Light in the Dark
“No point lookin’ for that rider. He ain’t comin’. An’ starin’ d’wn that pass won’t make ‘im.”
It’s been three weeks since the last rider. None of us care about the rations so much, there’s plenty of game up here. It’s the connection – the letters, the cakes, the feeling there is a home, somewhere.
“They haven’t forgotten us.”
“They have f’rgotten us. An’ starin’ d’wn that pass won’t make ‘em ‘member.”
We’re to find our way into this forgotten D’orf city. The mystic sits and looks at the door all day while the rest of us work. There’s no magic in those runes. There’s no riddle. We all know what it says, ‘cause he tells us every damn day. Sometimes twice. “Grand Thane Blowhard slays these armies. Bigger-Grand Thane Blowharder slays those armies.” If those D’orfs were so tough, why aren’t they still here to welcome us?
There’s just them doors. Two massive blocks of stone. Might as well try and move the mountain itself as move them doors. No one figures any D’orf could push them open, so there’s another way. We’re counting on that.
Still, no one figures them D’orfs for stupid either, so it won’t be easy.
“Maybe he was ambushed.”
“By what? Kob’lds? Gian’ Drag’n Leechs? Oh, mehbe D’orfs!”
“Mehbe them D’orfs is all inside laughin’ attus out ‘ere knockin’ on the doo’!”
Something bad is about to happen. That’s the real reason we’re here. War is coming, and we can’t possibly win. If our people are going to survive, we need a place to go. Question is, what we find behind this door – will it be worse than certain destruction?
That doesn’t seem likely.
Another week, still no rider.
The red moon is waxing. The elders said the next time the moon is full, every place it sheds its red light will be stained by blood for a hundred years. Old fools. Our people have repelled invasions since the beginning of time. Always been this way, always will.
Still, the council all agreed we are doomed, so here we are. And the doors still stay closed, silently mocking us with unseen ageless eyes.
Three days ago a scouting party left to encircle the mountain, looking for another opening. Every night we see bats. They must sleep somewhere. Maybe they will show us another way in. It seems ironic, the blind spirits of the night air shedding light on the secrets of the proud, ancient D’orfs. ‘Nature always wins’ – an amusing thought, but only that. There are many mountains, with many caves.
I ran through these paths as a child. Now I run through them as a great warrior of my people. Each step I take is a great bound that seems to go on forever. But then I land, and the next step is another great bound. I turn in mid-air and look at the trees around me. This is my home.
We are in danger, and I have to be somewhere, but I know not why.
Now I am in the city, the trees have turned to stone and brick. This is not the place I need to be, but somehow I need to go this way. I’m standing in front of a tavern. I knew people here. But now it’s smoking and ruined, everyone is gone. Everything, every place in this city I knew, is ruined. The smoke, cinders and ash are starting to fill my lungs. Still, I breathe.
They are after me, but I can’t see them. I am keeping one step ahead of them, always one step ahead. But I must keep running or they will catch me, and they will kill me. At every corner I turn to look, but I still can’t see them. They are still just beyond the last corner, knowing I am here just as I know they are there. Maybe this will be the corner I finally lose them.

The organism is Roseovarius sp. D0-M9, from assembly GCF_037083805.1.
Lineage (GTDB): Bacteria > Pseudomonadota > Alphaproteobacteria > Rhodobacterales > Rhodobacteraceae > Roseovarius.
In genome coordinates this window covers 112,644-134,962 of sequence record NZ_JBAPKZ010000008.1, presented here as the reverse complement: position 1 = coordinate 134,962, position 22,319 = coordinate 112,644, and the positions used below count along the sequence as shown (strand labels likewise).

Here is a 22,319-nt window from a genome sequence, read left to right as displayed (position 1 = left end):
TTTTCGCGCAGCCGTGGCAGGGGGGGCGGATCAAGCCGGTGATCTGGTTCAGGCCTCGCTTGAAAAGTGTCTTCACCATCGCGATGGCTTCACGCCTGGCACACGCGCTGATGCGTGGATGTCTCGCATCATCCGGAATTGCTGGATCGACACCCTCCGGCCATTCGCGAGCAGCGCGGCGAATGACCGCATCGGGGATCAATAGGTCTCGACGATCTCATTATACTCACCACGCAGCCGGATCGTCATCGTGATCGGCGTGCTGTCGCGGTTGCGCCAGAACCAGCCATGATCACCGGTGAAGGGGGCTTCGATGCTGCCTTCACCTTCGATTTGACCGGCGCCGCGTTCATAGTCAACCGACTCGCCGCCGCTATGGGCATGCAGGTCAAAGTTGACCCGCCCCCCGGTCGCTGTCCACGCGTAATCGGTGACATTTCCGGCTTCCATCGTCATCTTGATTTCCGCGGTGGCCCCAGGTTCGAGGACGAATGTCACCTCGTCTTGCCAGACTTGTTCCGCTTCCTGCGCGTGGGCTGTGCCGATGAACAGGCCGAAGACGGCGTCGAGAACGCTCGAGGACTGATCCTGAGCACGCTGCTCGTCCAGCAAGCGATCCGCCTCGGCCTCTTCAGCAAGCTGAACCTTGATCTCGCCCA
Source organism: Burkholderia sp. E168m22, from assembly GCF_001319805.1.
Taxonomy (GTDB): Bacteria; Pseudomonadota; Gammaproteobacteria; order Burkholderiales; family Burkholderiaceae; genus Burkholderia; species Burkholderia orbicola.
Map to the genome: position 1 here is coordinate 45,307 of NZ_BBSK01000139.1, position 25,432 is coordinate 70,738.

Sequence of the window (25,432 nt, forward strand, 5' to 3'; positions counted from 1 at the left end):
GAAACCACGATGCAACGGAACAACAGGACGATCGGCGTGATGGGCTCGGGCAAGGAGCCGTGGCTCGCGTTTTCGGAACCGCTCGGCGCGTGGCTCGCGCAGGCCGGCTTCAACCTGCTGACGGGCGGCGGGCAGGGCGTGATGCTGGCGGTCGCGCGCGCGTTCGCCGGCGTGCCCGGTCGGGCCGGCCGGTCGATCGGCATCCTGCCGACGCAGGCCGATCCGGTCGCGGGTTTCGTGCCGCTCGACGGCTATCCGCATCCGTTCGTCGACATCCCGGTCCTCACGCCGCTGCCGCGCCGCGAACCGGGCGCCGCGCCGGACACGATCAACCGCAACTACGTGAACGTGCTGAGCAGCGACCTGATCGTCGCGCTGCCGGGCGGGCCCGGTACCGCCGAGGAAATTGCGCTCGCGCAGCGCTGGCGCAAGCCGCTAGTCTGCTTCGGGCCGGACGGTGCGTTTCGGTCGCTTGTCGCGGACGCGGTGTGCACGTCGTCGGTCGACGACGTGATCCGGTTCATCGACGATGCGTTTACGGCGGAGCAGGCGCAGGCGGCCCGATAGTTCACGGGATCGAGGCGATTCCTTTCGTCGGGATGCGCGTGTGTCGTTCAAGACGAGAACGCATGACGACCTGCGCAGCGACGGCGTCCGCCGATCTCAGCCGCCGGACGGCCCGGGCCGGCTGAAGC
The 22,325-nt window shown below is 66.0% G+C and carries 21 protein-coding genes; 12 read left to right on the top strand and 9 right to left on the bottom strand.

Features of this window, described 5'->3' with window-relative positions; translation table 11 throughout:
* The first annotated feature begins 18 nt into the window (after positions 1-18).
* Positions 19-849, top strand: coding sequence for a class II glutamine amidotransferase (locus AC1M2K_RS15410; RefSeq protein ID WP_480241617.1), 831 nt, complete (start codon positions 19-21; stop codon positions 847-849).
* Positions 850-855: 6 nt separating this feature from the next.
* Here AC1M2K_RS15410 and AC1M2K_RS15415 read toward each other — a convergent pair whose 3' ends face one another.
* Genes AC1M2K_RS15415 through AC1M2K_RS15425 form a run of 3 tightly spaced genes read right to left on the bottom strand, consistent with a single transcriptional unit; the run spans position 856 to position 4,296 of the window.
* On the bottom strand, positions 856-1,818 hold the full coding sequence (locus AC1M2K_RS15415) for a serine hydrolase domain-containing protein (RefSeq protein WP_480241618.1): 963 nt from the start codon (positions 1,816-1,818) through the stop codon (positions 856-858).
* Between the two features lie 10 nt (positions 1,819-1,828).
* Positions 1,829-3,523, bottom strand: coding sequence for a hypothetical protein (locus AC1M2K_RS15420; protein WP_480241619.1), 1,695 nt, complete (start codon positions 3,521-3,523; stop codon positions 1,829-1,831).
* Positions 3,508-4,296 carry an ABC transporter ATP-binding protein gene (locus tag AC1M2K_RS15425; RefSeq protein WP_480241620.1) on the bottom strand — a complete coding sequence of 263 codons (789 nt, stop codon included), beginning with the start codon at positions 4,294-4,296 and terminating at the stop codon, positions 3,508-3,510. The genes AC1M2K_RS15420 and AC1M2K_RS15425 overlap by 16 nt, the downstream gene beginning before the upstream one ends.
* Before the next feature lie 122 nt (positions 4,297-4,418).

I am where I am supposed to be now. It took many days, but I am here and everything will be okay. The great general Qumar is here. He’s speaking to me. To me. How does he know me? When we met I was but a child, and he already a legend among our people. Qumar says to me, “Darkness is light”.
There is an army here, an army of my people. A host like I’ve never seen before. This is the final battle. Qumar is speaking to them. They look upon him with fear of what is to come. He gives them his strength, he even laughs. He tells them to hold the pass, and that we are the rock that the tides of the Red Moon will break themselves on.
There is fighting now. It has all begun. I am merely an observer, unable to assist my falling countrymen. They fight valiantly, each one a hero, each one ultimately overwhelmed. The battle rages. Qumar says to me, “My mind holds the key”.
The sky darkens. I look up to see the dragon. It is like a flying citadel, with wings that stretch for miles. Its form blots out the sun over our entire land. With one snap of its jaw it swallows the sun, then circles and lands. It is much smaller now, only as tall as the tallest tree in the jungle. It rears up and back, and for a moment wears the red moon as a halo, then it beathes. Qumar says to me, “Set my body free”.
The dragon’s fire is a cleansing inferno, vaporizing pools of blood and burning the flesh off of the bone. Our army falls, leaving only charred bones littering the field. The enemy, to my horror, now freed of the flesh, keeps marching forward. Qumar stands alone in defiance. A thousand flaming skeletons surround him, hissing and cackling. Once again the dragon rears back, this time to pour flame directly in the face of Qumar.
But Qumar is gone, and the flames char nothing but the ground he stood on. Suddenly the night is quiet. The skeletons are gone, and the dragon is left alone to ponder the disappearance of his prey. The blood moon fills the sky, silhouetting the dragon’s confused form. He seems so small now. I feel a slight gust of wind brush across me ruffling my clothes and hair and chilling the skin on my arms. Qumar whispers to me, “Set my spirit free”.
Now I wander through the jungle. No more great bounding. It’s all burning, and everyone is dead. I played here as a child. This was my home. These were my people. The smoke, cinders and ash are starting to fill my lungs. And still, I breathe.
All is lost.